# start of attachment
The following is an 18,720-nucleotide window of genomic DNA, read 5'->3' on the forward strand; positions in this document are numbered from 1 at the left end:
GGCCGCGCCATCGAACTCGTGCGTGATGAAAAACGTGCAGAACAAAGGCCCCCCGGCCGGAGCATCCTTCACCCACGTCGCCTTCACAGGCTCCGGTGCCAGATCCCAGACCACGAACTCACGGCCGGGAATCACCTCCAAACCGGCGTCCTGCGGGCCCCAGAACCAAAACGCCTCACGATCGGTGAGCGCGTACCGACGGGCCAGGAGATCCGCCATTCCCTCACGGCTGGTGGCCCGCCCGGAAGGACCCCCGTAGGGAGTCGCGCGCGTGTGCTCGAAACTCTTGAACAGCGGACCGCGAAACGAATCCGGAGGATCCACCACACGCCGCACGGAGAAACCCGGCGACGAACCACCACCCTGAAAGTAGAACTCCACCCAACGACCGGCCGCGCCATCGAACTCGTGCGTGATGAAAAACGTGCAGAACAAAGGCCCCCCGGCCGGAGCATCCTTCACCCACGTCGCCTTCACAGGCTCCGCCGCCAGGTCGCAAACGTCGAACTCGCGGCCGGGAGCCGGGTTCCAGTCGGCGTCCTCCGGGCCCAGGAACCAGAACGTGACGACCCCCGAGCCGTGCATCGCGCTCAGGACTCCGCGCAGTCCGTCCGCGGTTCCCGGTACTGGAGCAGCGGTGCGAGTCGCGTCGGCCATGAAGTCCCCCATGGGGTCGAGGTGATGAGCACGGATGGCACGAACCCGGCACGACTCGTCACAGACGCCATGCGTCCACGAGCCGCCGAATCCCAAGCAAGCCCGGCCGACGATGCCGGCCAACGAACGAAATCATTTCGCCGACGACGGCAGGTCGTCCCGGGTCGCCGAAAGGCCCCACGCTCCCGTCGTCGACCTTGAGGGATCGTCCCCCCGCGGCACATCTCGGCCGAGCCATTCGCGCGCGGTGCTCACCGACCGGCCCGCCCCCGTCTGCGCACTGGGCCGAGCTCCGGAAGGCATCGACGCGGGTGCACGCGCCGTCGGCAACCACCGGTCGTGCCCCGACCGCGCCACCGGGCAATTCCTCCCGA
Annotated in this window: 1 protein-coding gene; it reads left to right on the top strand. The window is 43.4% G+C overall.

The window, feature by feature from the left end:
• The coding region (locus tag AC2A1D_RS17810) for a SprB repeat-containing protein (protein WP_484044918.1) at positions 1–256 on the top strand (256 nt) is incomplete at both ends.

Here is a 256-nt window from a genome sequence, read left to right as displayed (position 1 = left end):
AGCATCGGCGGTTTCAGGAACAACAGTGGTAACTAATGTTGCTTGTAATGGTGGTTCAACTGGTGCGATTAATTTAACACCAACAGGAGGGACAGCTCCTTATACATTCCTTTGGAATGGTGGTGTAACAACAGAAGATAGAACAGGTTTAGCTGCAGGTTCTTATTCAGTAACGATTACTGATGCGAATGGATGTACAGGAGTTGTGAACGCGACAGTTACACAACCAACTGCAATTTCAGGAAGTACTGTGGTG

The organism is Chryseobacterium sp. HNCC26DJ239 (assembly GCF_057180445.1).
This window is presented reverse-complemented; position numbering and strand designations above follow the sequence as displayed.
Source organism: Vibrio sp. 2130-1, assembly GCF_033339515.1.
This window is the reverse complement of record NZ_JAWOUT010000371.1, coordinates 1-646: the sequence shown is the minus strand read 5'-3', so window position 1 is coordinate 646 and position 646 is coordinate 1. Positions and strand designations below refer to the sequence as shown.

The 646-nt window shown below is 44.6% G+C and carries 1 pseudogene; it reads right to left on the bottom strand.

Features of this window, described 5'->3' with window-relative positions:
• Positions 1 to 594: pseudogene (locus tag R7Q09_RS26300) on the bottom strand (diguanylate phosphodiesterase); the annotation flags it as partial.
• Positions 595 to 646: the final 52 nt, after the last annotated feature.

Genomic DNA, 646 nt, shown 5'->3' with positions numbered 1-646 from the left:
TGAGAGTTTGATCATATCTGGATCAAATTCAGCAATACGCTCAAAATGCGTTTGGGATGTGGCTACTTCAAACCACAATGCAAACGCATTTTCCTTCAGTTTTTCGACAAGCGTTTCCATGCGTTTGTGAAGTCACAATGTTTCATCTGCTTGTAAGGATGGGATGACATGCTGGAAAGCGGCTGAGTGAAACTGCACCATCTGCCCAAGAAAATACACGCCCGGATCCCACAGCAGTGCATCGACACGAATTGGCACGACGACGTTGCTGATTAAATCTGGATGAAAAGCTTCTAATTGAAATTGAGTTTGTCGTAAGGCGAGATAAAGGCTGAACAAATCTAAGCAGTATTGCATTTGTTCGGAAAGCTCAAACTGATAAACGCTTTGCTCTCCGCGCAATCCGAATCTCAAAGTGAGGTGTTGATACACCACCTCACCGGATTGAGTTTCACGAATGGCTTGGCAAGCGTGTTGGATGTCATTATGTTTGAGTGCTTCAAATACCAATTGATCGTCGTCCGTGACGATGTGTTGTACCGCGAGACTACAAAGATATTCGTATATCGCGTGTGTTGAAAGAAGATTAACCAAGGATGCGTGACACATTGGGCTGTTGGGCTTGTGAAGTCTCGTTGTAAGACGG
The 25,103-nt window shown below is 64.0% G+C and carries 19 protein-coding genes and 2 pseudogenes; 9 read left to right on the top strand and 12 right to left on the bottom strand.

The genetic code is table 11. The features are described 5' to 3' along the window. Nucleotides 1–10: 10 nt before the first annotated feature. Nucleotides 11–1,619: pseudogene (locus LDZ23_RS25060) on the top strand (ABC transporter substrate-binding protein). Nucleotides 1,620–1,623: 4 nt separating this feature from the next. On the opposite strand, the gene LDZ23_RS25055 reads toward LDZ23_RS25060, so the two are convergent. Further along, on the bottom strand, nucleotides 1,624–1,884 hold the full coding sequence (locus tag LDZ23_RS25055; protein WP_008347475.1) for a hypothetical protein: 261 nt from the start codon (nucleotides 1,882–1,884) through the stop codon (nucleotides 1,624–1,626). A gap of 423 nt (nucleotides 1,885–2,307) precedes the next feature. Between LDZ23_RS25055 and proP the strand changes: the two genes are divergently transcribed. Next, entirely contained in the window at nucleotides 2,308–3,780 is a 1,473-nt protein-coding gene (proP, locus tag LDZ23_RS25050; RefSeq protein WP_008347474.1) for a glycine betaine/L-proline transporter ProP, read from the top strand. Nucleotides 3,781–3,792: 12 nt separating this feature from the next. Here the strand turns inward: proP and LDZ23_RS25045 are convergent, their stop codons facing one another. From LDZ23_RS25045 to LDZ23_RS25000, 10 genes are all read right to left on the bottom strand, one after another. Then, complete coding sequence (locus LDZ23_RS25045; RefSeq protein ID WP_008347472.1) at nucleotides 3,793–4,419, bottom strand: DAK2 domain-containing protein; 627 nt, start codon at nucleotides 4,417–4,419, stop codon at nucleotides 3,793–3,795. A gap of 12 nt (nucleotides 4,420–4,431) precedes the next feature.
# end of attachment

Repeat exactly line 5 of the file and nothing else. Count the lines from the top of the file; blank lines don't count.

• The coding region (locus tag AC2A1D_RS17810) for a SprB repeat-containing protein (protein WP_484044918.1) at positions 1–256 on the top strand (256 nt) is incomplete at both ends.